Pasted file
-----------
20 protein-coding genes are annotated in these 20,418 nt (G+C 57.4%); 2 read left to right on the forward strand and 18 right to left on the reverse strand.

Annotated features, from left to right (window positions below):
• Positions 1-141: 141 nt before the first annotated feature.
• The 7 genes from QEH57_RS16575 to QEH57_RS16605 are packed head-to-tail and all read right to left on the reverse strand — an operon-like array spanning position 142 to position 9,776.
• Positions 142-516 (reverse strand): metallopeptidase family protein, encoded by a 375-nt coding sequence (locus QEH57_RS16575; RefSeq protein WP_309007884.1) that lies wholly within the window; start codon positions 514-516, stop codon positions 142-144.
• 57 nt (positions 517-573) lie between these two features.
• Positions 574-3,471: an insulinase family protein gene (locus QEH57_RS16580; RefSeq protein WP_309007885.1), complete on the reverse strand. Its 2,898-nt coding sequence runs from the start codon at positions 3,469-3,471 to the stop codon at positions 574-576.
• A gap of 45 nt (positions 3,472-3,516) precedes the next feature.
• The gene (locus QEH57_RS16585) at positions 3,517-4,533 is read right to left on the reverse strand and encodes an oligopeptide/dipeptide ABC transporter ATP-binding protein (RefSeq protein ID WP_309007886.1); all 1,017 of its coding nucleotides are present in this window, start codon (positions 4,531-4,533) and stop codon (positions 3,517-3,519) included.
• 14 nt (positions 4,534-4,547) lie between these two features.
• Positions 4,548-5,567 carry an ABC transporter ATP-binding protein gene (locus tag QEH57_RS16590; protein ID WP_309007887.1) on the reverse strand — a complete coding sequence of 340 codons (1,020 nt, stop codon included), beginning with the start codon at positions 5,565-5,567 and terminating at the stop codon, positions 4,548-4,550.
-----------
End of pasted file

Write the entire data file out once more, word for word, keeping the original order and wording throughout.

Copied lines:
20 protein-coding genes are annotated in these 20,418 nt (G+C 57.4%); 2 read left to right on the forward strand and 18 right to left on the reverse strand.

Annotated features, from left to right (window positions below):
• Positions 1-141: 141 nt before the first annotated feature.
• The 7 genes from QEH57_RS16575 to QEH57_RS16605 are packed head-to-tail and all read right to left on the reverse strand — an operon-like array spanning position 142 to position 9,776.
• Positions 142-516 (reverse strand): metallopeptidase family protein, encoded by a 375-nt coding sequence (locus QEH57_RS16575; RefSeq protein WP_309007884.1) that lies wholly within the window; start codon positions 514-516, stop codon positions 142-144.
• 57 nt (positions 517-573) lie between these two features.
• Positions 574-3,471: an insulinase family protein gene (locus QEH57_RS16580; RefSeq protein WP_309007885.1), complete on the reverse strand. Its 2,898-nt coding sequence runs from the start codon at positions 3,469-3,471 to the stop codon at positions 574-576.
• A gap of 45 nt (positions 3,472-3,516) precedes the next feature.
• The gene (locus QEH57_RS16585) at positions 3,517-4,533 is read right to left on the reverse strand and encodes an oligopeptide/dipeptide ABC transporter ATP-binding protein (RefSeq protein ID WP_309007886.1); all 1,017 of its coding nucleotides are present in this window, start codon (positions 4,531-4,533) and stop codon (positions 3,517-3,519) included.
• 14 nt (positions 4,534-4,547) lie between these two features.
• Positions 4,548-5,567 carry an ABC transporter ATP-binding protein gene (locus tag QEH57_RS16590; protein ID WP_309007887.1) on the reverse strand — a complete coding sequence of 340 codons (1,020 nt, stop codon included), beginning with the start codon at positions 5,565-5,567 and terminating at the stop codon, positions 4,548-4,550.